Shropshire Star

Telford council leader urges Chancellor to save local services amid 'unprecedented' financial challenges

The leader of Telford & Wrekin Council has written an open letter to the Chancellor of the Exchequer, urging him to save local services in his Autumn Statement.

Telford & Wrekin Council Leader, Shaun Davies

Councillor Shaun Davies's letter calls on Jeremy Hunt to recognise the impact of inflation and the soaring costs of providing vital social care.

In the letter, Councillor Davies urges Mr Hunt to "protect and invest in the fabric of British life" and raises the challenges of funding in local government following austerity, the pandemic and the cost of living crisis.

He writes: "We, like others across local government, are in the eye of an inflationary storm and are faced with some difficult decisions about funding future services.

"Our budget is stretched across all services, but it will not have escaped you that local government is facing a monumental challenge in adult and children’s social care.

"In these services, we not only see the impact of inflation, but that of a sharp increase in the need for vital and more costly services. We feel this acutely, because Telford and Wrekin has one of the fastest growing and ageing populations in the country. One in four people in our borough also live in areas that are considered to be in the 25 per cent most deprived in the country."

Councillor Davies goes on to say that despite budgeting 68 per cent of the council's total net budget - over £100 million - for adult and children's social care, and investing a further £5.5m into the services, it is "still not enough".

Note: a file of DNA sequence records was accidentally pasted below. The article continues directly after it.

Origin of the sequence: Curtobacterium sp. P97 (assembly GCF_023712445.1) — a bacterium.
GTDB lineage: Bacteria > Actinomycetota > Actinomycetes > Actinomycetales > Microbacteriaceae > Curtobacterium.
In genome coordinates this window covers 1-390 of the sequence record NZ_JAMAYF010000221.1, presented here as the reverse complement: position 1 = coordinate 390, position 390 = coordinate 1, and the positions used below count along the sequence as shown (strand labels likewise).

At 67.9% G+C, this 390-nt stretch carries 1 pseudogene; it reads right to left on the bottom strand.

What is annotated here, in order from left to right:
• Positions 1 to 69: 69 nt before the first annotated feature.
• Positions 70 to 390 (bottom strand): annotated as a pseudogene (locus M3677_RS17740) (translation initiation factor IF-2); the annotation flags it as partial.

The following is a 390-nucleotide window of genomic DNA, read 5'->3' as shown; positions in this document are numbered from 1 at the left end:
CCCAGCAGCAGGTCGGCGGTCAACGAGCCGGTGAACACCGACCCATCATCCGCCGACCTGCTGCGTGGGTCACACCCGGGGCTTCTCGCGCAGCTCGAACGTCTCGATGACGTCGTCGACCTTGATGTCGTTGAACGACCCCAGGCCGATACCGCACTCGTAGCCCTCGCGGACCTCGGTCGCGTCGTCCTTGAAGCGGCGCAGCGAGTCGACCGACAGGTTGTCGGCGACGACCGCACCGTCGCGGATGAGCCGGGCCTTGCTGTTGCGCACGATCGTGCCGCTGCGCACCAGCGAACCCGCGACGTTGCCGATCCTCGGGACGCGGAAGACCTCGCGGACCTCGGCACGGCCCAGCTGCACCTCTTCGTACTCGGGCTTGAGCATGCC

"Careful planning means that our latest budget position shows we will need to use just over £4 million in reserves to balance our budget this year, but these reserves are not unlimited and using them reduces our financial resilience," he writes.

"The Local Government Association estimates that nationally, if nothing changes, councils are facing a funding gap of £4 billion over the next two years – and this assumes that councils make the difficult choice to increase council tax to the maximum before a referendum is needed.

"In Telford and Wrekin, we’ve seen the government’s revenue support grant fall from £52 million in 2013 - 40 per cent of our net revenue budget - to £11.6 million pounds, just 8 per cent."

In the letter, he urges Mr Hunt to provide local government with adequate funding which "recognises the pressure of inflation, population growth and levels of deprivation" and provide certainty with multi-year funding allocations in the place of short-term, one-year settlements.

Councillor Davies said the council's "record of strong financial control" means they are "able to tackle the unprecedented challenge", but warns other councils "will not be able to weather this storm".